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ESTABLISHMENT OF BRITISH ASCENDANCY, 1798-1823
We have seen that after his defeat at Kharda, the Nizam in titter disgust turned to the French for support and freely admitted Frenchmen into his court and army. When Lord Wellesley arrived in India, Frenchmen “of the most virulent principles of Jacobinism”, as Wellesley himself said, dominated the Nizam.
But Wellesley was determined to exterminate French influence and intrigues in India and to extend British control over the Indian powers. Circumstances favoured his policy. The Nizam had been somewhat pacified by British assistance given him during the rebellion of his son ‘Ali Jab in 1797; he had by this time become suspicious of the growing French influence; and his minister Mir Alam, a friend of the English, had been urging him to form an amicable settlement with the English. Wellesley’s first step was to persuade the Nizam to conclude a subsidiary treaty on the Ist September, 1798, which provided for the maintenance and payment of a force of six battalions by the Nizam, the subordination of his external relations to the control of the English, and the expulsion of European officers belonging to other nationalities from his territory. The French-trained troops of the Nizam were disbanded by Malcolm and Kirkpatrick, and he proved to be a sincere ally of the Company in its war against Tipu, for which, as we have already noted, be was rewarded with portions of the Mysore kingdom. As the treaty of 1798 was of a temporary nature, a”perpetual and general defensive alliance” was formed between the English and the Nizam on the 12th October, 1800, whereby the subsidiary force was increased, for the maintenance of which the Nizam surrendered to the English all the territories he had got as spoils of the Mysore Wars in 1792 and 1798. He agreed not to enter into political relations with other powers without the permission of the English. Nizam’Ali died in 1803, and his successor, Sikandar Jab, had no hesitation in confirming all the previous treaties with the English. By a treaty concluded in the time of Lord Hastings, on the 12th December, 1822, readjustment of territories was effected, and the Nizam was exempted from the payment of arrears of tribute to the Peshwa.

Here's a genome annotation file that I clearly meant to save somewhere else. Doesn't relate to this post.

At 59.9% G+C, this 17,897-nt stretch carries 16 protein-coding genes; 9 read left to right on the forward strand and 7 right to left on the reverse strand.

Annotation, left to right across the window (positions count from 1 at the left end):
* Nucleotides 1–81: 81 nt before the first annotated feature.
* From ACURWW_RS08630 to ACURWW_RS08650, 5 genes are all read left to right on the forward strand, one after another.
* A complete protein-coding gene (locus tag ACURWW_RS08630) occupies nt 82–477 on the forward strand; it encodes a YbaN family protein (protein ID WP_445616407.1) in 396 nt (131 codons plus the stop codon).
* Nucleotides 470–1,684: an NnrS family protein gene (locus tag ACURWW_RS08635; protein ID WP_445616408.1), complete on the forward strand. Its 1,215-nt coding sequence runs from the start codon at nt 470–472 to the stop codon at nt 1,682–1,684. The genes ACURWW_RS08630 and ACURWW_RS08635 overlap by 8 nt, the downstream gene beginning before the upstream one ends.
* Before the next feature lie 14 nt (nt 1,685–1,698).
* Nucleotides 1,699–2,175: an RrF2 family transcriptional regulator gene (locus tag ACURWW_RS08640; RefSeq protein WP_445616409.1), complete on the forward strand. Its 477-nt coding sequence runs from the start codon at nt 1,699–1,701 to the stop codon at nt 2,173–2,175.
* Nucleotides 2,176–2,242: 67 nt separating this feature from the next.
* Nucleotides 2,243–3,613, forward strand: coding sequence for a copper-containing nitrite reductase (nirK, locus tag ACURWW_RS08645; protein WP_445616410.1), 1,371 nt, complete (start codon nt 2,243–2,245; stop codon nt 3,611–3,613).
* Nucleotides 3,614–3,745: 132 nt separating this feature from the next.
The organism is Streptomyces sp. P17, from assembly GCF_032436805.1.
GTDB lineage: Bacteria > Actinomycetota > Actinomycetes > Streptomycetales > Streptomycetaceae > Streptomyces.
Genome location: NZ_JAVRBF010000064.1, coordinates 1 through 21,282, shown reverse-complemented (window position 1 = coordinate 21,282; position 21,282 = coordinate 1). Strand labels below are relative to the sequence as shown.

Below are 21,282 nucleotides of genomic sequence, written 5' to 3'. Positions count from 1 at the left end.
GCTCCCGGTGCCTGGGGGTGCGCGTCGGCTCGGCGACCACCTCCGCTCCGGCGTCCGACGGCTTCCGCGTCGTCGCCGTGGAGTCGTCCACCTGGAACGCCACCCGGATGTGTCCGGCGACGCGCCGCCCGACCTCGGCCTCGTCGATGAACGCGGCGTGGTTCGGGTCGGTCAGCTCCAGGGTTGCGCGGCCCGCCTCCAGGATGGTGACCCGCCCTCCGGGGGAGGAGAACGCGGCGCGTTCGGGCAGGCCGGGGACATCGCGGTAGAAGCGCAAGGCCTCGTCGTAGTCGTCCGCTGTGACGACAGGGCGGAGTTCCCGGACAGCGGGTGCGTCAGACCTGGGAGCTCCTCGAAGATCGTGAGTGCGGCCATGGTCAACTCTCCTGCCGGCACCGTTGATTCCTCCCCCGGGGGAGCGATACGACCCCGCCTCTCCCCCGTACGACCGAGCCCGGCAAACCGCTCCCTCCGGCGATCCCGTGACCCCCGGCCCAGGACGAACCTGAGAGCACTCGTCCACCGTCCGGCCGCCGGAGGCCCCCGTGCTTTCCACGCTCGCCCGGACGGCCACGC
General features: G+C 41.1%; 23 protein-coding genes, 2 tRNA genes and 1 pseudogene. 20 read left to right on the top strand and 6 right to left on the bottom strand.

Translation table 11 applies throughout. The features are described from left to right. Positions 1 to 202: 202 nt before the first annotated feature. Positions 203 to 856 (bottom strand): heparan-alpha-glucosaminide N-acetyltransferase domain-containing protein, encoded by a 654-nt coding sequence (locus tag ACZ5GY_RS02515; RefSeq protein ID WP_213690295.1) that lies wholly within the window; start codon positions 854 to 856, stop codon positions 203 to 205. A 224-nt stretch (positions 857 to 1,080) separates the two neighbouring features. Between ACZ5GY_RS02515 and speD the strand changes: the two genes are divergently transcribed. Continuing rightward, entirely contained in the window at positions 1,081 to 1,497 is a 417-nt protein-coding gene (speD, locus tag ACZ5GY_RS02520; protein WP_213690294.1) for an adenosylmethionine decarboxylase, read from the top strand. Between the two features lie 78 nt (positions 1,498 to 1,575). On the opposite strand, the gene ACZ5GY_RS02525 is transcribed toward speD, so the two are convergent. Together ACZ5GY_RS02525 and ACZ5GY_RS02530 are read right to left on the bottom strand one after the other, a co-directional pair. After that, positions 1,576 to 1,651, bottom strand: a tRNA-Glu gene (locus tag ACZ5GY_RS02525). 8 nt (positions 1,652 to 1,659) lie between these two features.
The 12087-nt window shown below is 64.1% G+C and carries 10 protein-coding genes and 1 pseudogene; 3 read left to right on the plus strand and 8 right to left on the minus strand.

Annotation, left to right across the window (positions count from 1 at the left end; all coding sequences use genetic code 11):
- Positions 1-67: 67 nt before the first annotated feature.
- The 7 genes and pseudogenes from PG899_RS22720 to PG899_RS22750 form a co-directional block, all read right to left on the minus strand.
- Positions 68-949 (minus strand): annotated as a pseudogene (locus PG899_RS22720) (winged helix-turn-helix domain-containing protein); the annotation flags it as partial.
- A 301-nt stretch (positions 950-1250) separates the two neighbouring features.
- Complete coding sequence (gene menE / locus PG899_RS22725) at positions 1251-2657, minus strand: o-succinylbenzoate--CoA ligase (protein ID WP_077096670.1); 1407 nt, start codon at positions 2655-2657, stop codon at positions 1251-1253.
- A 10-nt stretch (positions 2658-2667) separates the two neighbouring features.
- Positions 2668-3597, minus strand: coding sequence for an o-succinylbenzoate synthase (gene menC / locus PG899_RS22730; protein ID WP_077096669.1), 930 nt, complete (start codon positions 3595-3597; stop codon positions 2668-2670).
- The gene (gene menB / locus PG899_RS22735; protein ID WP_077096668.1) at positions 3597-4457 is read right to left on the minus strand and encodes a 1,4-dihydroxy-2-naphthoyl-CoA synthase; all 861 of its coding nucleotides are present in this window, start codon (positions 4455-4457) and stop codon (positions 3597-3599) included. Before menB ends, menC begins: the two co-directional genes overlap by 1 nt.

The subsidiary alliance guaranteed protection to the Hyderabad State against external aggression; but it produced some diseatrous consequences in its internal administration. As a natural sequel to the habit of dependence on another power, the Hyderabad rulers of this period lost all initiative for good and efficient government, and their country became subject to various disruptive forces, as was also the case with many other provinces of contemporary India, like Bengal, Oudh and the Carnatic, while the kingdom of Tipu, who was not a subsidiary ruler, was in a flourishing condition. “Conceive of a country,” observed the Duke of Wellington, “in every village of which there are from twenty to thirty horsemen, who have been dismissed from the service of the State, and who have no means of living except by plunder. In this country there is no law, no civil government . . . no inhabitant can, or will, remain to cultivate, unless he is protected by an armed force stationed in the village. This is the outline of the state of the countries of the Peshwa and the Nizam.”